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Pandemic restrictions a challenge for Ontario and Quebec microbreweries

A glass of beer in front of a wall of different beer cans.
Creative Commons
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Business has been a challenge lately for craft breweries in Ontario and Quebec. COVID-19 restrictions in both provinces have put a temporary stop on indoor dining and barrooms, which has greatly reduced sales opportunities for brewers.

“On Wednesday (Jan. 12), I sold 50 bucks (in beer) all day,” said Richard Ménard, who owns Etienne Brûlé Brewery in Embrun Ontario, a village southeast of Ottawa.

Ménard’s situation is complicated by the fact the building where the brewery is located is for sale. It is owned by the local municipality, the Township of Russell, but they want to sell it. The asking price is $925,000 but Ménard cannot afford it, and he has doubts about if he can afford to relocate if the building sells and the brewery cannot remain on the premises.

“If I have to go someplace else and renovate everything, it’s going to cost me another $100,000,” said Menard.

Depending on the time of year, up to 35 part-time and full-time employees work at Etienne Brûlé Brewery.

Toque de Broue Brewery is also located in Embrun. It opened seven years ago and has also faced adjustments in its business due to the pandemic.

“It just seems like it’s going to be a slower January,” said owner Nicolas Malboeuf.

Restaurants and bars are not buying kegs of beer right now because they cannot serve customers. Malboeuf is hoping the situation will improve in the next few weeks, but he recognizes many people are spending less right now.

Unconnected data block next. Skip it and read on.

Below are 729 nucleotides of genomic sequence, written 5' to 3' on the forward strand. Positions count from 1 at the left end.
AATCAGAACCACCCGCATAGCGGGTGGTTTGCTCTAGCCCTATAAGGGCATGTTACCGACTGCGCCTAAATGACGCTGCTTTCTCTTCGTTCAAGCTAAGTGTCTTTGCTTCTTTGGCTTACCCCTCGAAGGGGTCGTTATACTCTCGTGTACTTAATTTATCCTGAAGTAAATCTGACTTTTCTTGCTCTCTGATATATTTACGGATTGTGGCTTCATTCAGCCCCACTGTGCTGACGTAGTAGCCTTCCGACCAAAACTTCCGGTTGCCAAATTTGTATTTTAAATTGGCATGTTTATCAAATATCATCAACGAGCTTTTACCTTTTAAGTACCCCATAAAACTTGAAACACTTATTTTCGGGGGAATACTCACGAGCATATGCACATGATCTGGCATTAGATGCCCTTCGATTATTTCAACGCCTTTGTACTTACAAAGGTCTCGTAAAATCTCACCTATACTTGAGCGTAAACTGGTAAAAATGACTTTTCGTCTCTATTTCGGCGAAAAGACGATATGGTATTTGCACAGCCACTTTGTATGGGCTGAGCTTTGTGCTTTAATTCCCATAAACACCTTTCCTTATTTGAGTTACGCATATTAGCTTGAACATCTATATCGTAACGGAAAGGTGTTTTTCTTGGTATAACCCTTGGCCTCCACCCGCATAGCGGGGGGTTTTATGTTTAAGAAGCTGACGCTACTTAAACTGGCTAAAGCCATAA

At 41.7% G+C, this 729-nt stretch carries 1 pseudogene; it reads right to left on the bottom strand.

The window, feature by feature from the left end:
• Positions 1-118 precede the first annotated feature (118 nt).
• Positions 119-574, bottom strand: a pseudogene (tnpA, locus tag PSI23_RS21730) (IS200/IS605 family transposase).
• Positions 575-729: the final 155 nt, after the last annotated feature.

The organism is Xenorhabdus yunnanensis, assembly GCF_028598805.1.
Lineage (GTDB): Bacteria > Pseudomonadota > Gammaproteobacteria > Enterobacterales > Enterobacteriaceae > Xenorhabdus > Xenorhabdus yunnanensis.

The present COVID-19 wave has affected business at Cassel Brewery, which also has a bar and restaurant at its site in Casselman Ontario, just off Highway 417 east of Ottawa.

“We easily lost 25% of our production volume due to the restrictions placed on the bar and restaurant which was part of an important sales channel for our business,” said owner Mario Bourgeois.

Will Tomkinson is one of three owners of Cardinal Brewing in Hudson, Quebec, west of Montreal. Cardinal opened in October 2020 during the pandemic and the present wave has meant an end to sales of beer to bars and restaurants. They are relying only on sales of cans.

“It’s disappointing for everybody, but we want to do the right thing,” said Tomkinson.

Cardinal Brewing was open for sales of canned beer to customers until New Year’s Eve and reopened for can sales on January 14. Until January 16, the brewery also had to close Sundays due to a temporary measure implemented in Quebec.

According to Tomkinson, it is a challenge when breweries do not have their bar and restaurant orders because they must compete with every other brewery with cans on store shelves.

“We’re all fighting for the same space,” said Tomkinson.

Cardinal Brewing has two full-time and five part-time employees. The business had to reduce hours due to a downturn in business.

“We definitely had to put some people on furlough,” he said.

Nearby in Rigaud, Microbrasserie Le Castor has also lost orders from bars and restaurants due to the current closures, but unlike most other microbreweries, Le Castor’s own facilities are not open to the public and the products are only available at supermarkets, convenience stores, and other specialty stores.

“We have been fortunate that the pandemic has not affected us like it has other brewers who sell a lot of their beer on-site,” said co-owner Daniel Addey-Jibb.

Some good news for craft brewers in Ontario was announced on Jan. 20 by Premier Doug Ford. Effective Jan. 31, indoor dining at restaurants will again be permitted at 50% capacity.